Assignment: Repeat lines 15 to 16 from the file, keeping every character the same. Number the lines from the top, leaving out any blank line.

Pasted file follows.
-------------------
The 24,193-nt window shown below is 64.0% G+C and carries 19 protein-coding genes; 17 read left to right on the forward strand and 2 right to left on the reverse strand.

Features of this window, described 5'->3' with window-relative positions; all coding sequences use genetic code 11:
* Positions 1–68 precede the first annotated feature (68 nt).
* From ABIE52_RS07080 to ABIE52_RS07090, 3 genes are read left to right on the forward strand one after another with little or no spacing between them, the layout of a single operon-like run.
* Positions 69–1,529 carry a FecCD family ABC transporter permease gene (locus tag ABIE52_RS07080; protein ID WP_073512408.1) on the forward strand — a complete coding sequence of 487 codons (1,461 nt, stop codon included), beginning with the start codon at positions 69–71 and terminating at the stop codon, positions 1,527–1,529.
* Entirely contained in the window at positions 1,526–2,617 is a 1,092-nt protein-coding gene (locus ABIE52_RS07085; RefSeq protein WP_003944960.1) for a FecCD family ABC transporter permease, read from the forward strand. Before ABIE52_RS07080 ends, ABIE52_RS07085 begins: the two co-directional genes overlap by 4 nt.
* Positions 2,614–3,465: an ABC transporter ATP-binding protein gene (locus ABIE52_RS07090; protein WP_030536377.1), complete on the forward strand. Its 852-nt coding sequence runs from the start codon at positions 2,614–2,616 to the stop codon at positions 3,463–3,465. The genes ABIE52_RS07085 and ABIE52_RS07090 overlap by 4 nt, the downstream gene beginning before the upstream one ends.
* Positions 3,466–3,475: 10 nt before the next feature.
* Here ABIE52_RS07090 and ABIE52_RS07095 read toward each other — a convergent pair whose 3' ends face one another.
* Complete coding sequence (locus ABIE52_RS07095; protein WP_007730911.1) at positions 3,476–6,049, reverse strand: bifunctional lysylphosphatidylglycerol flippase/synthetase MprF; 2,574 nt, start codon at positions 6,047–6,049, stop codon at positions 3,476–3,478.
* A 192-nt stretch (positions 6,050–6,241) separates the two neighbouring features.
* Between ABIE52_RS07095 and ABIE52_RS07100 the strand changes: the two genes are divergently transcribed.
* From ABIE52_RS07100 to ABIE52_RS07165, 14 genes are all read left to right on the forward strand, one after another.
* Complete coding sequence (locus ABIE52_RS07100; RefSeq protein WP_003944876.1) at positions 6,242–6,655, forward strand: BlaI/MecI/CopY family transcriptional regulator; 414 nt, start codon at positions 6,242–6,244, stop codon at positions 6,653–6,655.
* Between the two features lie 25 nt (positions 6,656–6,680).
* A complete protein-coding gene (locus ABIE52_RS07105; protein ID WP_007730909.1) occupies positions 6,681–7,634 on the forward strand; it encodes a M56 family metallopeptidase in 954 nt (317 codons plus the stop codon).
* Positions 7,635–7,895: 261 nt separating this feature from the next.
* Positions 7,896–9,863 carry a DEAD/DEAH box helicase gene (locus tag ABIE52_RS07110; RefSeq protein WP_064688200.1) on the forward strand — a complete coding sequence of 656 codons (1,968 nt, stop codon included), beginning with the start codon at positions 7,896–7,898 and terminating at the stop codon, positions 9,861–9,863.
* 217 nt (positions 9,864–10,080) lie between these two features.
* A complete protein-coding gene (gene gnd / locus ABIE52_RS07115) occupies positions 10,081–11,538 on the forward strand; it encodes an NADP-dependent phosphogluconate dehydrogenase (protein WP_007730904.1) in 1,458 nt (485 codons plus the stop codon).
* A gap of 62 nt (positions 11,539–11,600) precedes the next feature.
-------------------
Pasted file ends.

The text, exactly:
* Between the two features lie 25 nt (positions 6,656–6,680).
* A complete protein-coding gene (locus ABIE52_RS07105; protein ID WP_007730909.1) occupies positions 6,681–7,634 on the forward strand; it encodes a M56 family metallopeptidase in 954 nt (317 codons plus the stop codon).